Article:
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Any Excuse to Party

Publishing: The famous gather at Elaine's to celebrate the notorious--serial killer Richard Ramirez. Or, rather, author Philip Carlo, who has written a book on the Night Stalker.


NEW YORK — Here at Elaine's, America's premier literary salon, the old, smoky walls are filled with framed photos and book jackets touting New York's intellectual elite:

Gay Talese, George Plimpton, Lewis Lapham, Nicholas Pileggi, Richard Ramirez. . . .

Hold it: Richard Ramirez?

"O-o-o just look at him," marvels Debbie Babitt, copy director for Kensington Books, as she ogles an enlarged, red-tinted poster of the Night Stalker, California's most infamous--and feared--serial killer. "He looks like a sexy rock star with those big, sensual lips."

Babitt tries to inch forward and get a closer view, but the huge, happy crowd won't let her move in any direction. In an age of instant media celebrity for mass killers, this is Richard Ramirez night at Elaine's--a festive New York book party about a California tragedy.

Actually, it's Philip Carlo's night. The Brooklyn-born writer spent three years researching the true crime story that riveted Los Angeles in 1985, and he's just published "The Night Stalker: The Life and Crimes of Richard Ramirez" (Kensington). Longtime friends like Danny Aiello and Richard Belzer have come by to congratulate him, and movie buzz fills the room.

For the Record
Los Angeles Times Friday May 17, 1996 Home Edition Life & Style Part E Page 2 View Desk 1 inches; 13 words Type of Material: Correction
Book party--In some editions of Thursday's Life & Style, Grace Robbins was misidentified.

"Does this look like a great motion picture? You bet your life it does," says Aiello, sitting at Woody Allen's traditional table. "We live in a country that's supposed to be free, but we have to remember to close our doors, because schmucks like Ramirez are running around."


For those who don't remember, Ramirez traumatized California in the spring and summer of 1985, carrying out a crime spree that left 13 people dead. He was one of the most vicious serial killers America has ever known, because he would break into suburban homes late at night, killing some victims, raping others and paralyzing millions with fear.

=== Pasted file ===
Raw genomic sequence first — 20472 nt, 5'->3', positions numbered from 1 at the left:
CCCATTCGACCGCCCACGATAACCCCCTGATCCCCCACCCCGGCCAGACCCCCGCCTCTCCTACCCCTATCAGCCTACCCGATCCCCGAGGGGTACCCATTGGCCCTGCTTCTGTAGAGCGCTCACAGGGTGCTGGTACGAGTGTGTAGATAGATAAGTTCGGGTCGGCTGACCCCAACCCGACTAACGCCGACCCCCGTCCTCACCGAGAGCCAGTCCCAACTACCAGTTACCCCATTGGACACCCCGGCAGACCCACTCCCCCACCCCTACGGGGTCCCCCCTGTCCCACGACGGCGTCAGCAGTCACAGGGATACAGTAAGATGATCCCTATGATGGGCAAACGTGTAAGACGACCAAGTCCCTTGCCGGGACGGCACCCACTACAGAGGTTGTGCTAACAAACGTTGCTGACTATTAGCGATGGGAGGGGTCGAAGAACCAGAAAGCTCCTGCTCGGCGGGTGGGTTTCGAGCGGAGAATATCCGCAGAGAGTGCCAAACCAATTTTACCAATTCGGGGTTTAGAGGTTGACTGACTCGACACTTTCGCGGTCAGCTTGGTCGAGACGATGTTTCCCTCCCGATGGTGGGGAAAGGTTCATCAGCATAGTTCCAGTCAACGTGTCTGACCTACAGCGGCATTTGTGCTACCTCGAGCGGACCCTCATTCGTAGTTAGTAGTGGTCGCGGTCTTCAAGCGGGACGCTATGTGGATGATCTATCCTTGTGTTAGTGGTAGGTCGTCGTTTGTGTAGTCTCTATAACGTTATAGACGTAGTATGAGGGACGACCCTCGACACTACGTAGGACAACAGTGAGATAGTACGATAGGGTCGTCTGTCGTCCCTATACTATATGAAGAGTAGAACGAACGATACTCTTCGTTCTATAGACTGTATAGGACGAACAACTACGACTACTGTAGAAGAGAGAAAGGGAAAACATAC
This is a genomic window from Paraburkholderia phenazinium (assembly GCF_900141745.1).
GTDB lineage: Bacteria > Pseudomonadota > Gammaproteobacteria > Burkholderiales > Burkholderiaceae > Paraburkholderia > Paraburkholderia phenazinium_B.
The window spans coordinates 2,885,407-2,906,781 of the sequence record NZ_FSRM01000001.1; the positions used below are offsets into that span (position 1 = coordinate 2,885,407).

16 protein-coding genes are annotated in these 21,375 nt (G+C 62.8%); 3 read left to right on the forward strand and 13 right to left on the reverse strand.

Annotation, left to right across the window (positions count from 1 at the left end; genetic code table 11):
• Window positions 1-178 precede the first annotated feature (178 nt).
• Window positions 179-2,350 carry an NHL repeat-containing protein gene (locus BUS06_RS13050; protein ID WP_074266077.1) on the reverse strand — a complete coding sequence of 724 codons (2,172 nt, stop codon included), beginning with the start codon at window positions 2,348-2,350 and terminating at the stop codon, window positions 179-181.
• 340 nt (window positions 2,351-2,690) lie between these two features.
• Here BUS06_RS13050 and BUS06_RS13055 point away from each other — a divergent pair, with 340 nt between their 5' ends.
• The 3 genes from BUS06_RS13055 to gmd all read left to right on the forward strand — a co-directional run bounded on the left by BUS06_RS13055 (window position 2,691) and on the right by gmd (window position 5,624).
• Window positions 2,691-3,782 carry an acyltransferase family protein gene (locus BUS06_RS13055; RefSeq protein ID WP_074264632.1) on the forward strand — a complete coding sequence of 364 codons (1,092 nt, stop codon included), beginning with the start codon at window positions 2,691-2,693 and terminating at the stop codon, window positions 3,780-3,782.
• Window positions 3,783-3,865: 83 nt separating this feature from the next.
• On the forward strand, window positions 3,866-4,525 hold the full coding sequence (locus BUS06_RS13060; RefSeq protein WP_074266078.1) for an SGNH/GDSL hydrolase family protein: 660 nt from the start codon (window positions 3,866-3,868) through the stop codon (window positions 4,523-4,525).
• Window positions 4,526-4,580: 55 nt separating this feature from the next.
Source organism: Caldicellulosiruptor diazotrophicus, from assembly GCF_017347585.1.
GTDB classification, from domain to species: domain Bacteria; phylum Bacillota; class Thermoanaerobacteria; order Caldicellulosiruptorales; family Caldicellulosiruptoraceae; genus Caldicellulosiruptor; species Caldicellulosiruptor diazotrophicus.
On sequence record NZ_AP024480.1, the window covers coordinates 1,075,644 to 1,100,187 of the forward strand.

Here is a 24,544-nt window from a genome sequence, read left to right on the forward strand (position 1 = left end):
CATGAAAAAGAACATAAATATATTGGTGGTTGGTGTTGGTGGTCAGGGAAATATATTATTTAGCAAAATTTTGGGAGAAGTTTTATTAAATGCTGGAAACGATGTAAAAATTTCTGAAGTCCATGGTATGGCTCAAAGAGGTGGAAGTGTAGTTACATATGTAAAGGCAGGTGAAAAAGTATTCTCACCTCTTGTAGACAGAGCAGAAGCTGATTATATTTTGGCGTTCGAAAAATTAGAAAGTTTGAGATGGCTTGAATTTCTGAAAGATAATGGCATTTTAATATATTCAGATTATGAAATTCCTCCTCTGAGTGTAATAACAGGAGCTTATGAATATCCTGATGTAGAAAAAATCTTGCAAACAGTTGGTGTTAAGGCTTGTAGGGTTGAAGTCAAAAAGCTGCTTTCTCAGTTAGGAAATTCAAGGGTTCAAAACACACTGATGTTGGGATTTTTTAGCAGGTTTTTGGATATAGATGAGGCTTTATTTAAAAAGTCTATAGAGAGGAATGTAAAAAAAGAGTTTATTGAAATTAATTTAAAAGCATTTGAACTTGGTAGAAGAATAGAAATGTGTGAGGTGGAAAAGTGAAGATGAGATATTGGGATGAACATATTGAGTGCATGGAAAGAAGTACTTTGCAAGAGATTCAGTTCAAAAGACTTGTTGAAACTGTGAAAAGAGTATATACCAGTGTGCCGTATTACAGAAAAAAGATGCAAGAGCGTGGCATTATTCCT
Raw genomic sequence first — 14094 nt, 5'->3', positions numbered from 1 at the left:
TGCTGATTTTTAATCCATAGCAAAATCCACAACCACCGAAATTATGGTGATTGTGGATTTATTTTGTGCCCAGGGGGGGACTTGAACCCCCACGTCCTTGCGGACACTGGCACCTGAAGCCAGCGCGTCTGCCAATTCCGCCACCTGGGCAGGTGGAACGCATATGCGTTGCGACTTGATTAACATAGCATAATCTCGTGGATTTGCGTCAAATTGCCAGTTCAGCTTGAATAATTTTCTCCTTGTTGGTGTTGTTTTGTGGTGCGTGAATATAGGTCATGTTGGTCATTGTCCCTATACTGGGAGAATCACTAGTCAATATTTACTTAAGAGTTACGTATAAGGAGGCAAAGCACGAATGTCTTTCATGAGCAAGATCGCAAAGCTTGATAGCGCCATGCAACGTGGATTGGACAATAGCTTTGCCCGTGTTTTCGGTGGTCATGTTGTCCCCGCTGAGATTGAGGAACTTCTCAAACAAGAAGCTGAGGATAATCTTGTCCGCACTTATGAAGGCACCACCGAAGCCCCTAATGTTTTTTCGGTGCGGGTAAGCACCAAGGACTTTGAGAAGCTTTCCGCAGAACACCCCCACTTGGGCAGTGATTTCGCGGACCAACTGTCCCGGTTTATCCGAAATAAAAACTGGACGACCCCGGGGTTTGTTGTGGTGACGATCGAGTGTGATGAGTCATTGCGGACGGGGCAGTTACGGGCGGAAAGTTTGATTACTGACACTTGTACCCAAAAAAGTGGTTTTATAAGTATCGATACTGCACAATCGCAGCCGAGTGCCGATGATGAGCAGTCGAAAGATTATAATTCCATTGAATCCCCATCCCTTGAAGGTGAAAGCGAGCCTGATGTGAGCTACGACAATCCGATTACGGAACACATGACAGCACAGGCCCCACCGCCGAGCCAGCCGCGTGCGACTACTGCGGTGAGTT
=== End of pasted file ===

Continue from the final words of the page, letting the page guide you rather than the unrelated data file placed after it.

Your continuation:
When police made a dramatic breakthrough and published his photograph, Ramirez was spotted and apprehended the next day by a group of East Los Angeles citizens. The El Paso drifter--who had a long history of drug abuse and Satan worship--was convicted and sentenced to death. He is in San Quentin, awaiting the outcome of a legal appeal that could take years.

Carlo, 46, hit on the idea of writing a book about the case, having just finished a novel about child abuse and pornography. He conducted three weeks of interviews with Ramirez, as well as his family members, victims and police. The result is a chilling account of grisly murders, stomach-turning sex crimes and the innermost thoughts of a calculating killer.

"What's new here is that I got into Richard's head," says Carlo at his party, pumping hands like a politician and clapping old buddies on the back. "I showed where he came from and the abuse he suffered as a child. I showed the impact this had on police and jurors. And it turned out really great, because in writing this I've had the killer's full cooperation."

Sounds like a party. The publishers have circulated a guest list that includes many of Carlo's pals from his knockabout days as an aspiring actor and playwright: Robert De Niro, Harvey Keitel, Sean Penn, Tony Danza, Christopher Walken, Liza Minnelli, Paul Sorvino, Mira Sorvino, Johnny Depp and Peter Max. Most of them don't show, but it's still an upbeat crowd.

"This is very decadent," quips Grace Robbins, former wife of author Harold Robbins, who recently moved to New York City after living many years in California. "I mean, these days, people will use any excuse to throw a party, even if it's about the Night Stalker."

Standing at the bar, Belzer looks at the menacing posters of Ramirez and shudders.

"You know, I'm repelled by a culture that takes someone as repulsive and disgusting as Richard Ramirez and tries to turn him into a celebrity." But the book party is appropriate, he continues, because "sometimes we have to be alchemists and turn terrible things into gold. That's what Philip did. He's a good friend; I wouldn't be here if he wasn't."

Across the room, Kensington Publisher Lynn Brown predicts great success for "The Night Stalker" since her company is very publicity-driven. "A party like this is important to get a book rolling and build good reaction in the media. It's all in the timing," she says.


Timing, however, is in the eye of the beholder. On this very evening, 11 years ago, Ramirez committed one of his most sadistic crimes. As a slight rain began falling, he broke into the Monterey Park home of William Doi, 66, and his 56-year-old invalid wife, Lillian. The Night Stalker shot Doi in the mouth, then beat him unconscious. Hurrying into the woman's bedroom, he beat her savagely in the face, tied her up with thumb cuffs and raped her.

"Oh, my," says Brown, told about the May 14 anniversary. "I didn't know that."

A waiter fights his way through the bar, holding a platter of pizza, smoked salmon and pa^te. The party has two more hours to go, and it looks like Elaine's can't handle any more. But there's room for at least one more guest, a young GQ reporter who squeezes in to cover the event.

"Big crowd!" she says, inspecting a reporter's business card. "What's the L.A. angle?"

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